Smorgasbord Health Column – The Digestive System Part One – It begins in the mouth by Sally Cronin


I have received a number of emails regarding the digestive system and its many different functions and also related health issues…I am therefore going to feature a post a day for the next couple of weeks, taking you through the various organs involved and how our food is digested to ensure we receive the nutrients that we require.  Also some of the health issues that can be experienced when the system is not working efficiently.

The Digestive System – It begins in the mouth.

As the purpose of these blogs is to offer you an overview of the body, I am not going to attempt to give you all the specifics about this complex and fascinating process. However, it does serve to illustrate the knock-on effect on our overall health if one part of the operating system, or chemical process, is damaged and off-line for a period of time.

Actually the digestive process starts in the nasal passages – remember how it feels to smell fresh baked bread, the BBQ or a curry. The saliva starts to build up in your mouth – which is why we call it ‘mouth-watering’. As soon as that process begins – we are ready to eat and digest the food. Interestingly enough, people who have a reduced or non-existent ability to smell rarely become obese!

The mouth

The mouth is much larger than we would imagine from an external view and it contains the tongue and the teeth behind the entrance, which is guarded by the lips and mouth. At the rear of the mouth are the various tubes leading to the lungs or the rest of the digestive tract.

There are two palates within the mouth, the hard and soft palates. The hard palate to the front of the roof of the mouth is used by the tongue to mix and soften food whilst the soft palate (velum) can expand to allow food to pass back into the oesophagus without being forced up into the nasal passages.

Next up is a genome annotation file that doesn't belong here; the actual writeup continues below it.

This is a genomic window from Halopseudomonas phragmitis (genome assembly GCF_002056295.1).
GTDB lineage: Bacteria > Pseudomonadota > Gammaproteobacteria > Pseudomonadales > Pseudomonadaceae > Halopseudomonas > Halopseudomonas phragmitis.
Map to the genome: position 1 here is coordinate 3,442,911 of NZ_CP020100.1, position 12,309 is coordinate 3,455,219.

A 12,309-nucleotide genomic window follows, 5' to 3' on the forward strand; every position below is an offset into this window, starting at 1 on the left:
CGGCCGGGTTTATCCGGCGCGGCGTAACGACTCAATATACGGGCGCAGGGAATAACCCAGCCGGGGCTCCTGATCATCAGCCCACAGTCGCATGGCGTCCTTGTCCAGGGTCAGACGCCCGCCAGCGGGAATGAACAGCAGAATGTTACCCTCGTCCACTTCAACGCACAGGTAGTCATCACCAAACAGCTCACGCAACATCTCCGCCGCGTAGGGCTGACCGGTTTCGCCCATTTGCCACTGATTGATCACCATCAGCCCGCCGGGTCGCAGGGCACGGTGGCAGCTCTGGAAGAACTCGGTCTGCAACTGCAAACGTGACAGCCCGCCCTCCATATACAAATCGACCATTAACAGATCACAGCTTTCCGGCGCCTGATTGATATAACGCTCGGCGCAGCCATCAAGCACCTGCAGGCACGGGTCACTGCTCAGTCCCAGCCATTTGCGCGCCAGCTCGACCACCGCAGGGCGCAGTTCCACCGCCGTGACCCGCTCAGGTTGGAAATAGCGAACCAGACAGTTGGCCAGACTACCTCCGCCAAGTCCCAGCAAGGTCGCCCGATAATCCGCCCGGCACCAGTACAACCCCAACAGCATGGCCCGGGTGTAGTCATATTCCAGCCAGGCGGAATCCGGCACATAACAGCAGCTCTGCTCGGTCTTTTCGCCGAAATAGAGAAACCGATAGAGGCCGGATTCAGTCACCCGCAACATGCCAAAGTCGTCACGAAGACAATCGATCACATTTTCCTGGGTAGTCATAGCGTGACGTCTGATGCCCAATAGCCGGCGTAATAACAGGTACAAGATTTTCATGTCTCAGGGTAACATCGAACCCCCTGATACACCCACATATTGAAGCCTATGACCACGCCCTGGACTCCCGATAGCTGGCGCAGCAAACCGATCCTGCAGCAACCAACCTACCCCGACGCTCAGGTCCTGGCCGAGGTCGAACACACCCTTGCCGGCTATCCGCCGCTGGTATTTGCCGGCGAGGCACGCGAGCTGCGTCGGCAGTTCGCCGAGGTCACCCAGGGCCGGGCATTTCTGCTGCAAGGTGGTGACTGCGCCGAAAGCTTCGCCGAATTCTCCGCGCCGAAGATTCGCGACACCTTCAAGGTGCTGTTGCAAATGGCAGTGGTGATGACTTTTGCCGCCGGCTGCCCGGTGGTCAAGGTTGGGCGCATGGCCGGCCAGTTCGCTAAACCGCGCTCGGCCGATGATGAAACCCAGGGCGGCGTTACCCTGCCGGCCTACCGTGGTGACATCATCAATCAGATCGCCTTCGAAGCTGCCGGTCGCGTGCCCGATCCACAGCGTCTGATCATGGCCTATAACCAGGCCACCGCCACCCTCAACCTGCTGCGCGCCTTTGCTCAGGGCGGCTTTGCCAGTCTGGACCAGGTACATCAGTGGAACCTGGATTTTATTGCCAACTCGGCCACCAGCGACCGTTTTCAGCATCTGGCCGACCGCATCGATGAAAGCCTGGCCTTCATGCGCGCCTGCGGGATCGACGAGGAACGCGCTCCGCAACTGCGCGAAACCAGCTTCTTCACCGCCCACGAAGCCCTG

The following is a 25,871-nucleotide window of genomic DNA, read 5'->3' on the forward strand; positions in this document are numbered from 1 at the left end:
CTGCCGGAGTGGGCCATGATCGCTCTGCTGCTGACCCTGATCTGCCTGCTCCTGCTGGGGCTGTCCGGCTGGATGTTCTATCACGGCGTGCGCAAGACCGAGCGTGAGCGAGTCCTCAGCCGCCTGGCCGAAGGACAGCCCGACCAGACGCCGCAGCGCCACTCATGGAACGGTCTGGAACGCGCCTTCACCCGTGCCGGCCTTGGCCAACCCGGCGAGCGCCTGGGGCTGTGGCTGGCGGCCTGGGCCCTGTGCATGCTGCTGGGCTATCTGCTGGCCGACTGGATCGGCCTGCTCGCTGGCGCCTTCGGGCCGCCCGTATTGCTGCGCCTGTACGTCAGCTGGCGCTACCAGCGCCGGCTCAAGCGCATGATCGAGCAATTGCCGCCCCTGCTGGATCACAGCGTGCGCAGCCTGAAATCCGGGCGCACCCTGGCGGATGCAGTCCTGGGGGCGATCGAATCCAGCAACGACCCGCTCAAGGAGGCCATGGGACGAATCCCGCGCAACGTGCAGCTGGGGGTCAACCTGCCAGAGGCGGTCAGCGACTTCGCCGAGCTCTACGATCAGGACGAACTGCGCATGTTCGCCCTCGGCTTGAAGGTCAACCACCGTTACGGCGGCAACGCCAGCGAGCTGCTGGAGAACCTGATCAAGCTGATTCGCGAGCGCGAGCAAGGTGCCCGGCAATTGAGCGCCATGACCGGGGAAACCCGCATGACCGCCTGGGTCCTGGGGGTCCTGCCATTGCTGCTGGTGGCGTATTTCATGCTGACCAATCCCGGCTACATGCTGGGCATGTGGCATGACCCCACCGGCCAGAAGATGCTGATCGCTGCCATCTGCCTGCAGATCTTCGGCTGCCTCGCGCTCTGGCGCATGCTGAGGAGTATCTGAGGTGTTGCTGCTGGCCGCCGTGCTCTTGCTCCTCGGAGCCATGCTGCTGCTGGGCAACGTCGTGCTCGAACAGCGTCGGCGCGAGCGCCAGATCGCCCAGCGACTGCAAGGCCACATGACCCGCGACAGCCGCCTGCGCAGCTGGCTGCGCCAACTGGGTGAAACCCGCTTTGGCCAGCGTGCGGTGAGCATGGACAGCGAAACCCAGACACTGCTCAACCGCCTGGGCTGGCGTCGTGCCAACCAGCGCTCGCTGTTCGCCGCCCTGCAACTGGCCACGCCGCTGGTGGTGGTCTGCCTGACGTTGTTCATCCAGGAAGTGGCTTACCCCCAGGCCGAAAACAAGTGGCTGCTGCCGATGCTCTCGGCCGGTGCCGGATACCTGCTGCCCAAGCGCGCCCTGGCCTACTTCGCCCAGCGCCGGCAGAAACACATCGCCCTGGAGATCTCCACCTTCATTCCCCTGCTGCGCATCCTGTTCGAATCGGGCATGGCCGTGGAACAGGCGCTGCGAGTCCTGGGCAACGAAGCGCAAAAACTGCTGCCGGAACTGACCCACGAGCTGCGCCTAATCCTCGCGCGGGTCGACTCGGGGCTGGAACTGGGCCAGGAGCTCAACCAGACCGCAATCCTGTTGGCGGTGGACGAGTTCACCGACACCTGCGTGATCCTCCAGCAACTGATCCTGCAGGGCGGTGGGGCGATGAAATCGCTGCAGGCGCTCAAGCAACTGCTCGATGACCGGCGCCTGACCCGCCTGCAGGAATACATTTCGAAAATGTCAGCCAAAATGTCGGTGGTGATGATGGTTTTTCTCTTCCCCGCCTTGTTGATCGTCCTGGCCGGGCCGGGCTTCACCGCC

The cheeks and soft tissues of the mouth are covered in a mucous membrane that keeps the mouth moist helped by the salivary glands. This membrane is one of the most vulnerable to wear and tear in the body and has remarkable powers of regeneration.

The tongue

The tongue is triangular, wider at the base than at the tip. It is attached at the base to the lower jaw and to the hyoid bone of the skull. At the sides of the base it is attached to the pharynx which is the cavity at the back of the mouth. The top of the tongue is curved and is home to our taste buds, the front is called the apex and the back of the tongue is called the dorsum.

The tongue is very flexible and is controlled by a complex set of muscles both in the tongue itself and also in the jaw and neck. The styloglossus muscle in the neck is responsible for the upward and backward movement of the tongue and the hyoglossus also in the neck brings it back down into the normal resting position.

Of course one of the main functions of the tongue is its involvement in our speech and its health is therefore vital. Without it our ability to process food in the mouth and to talk would be virtually non-existent.

Food has to be chewed before it is presented to the rest of the digestive tract. The tongue will roll the food around the mouth so that the teeth can begin the process of breaking it down into manageable pieces.

The teeth

The teeth are very necessary to our digestive process as food needs to be in small enough pieces to pass through the oesophagus into the stomach and also to allow enzymes adequate access to the last crumb. If it is a large chunk of food it will not be processed efficiently and we will lose much of the benefit.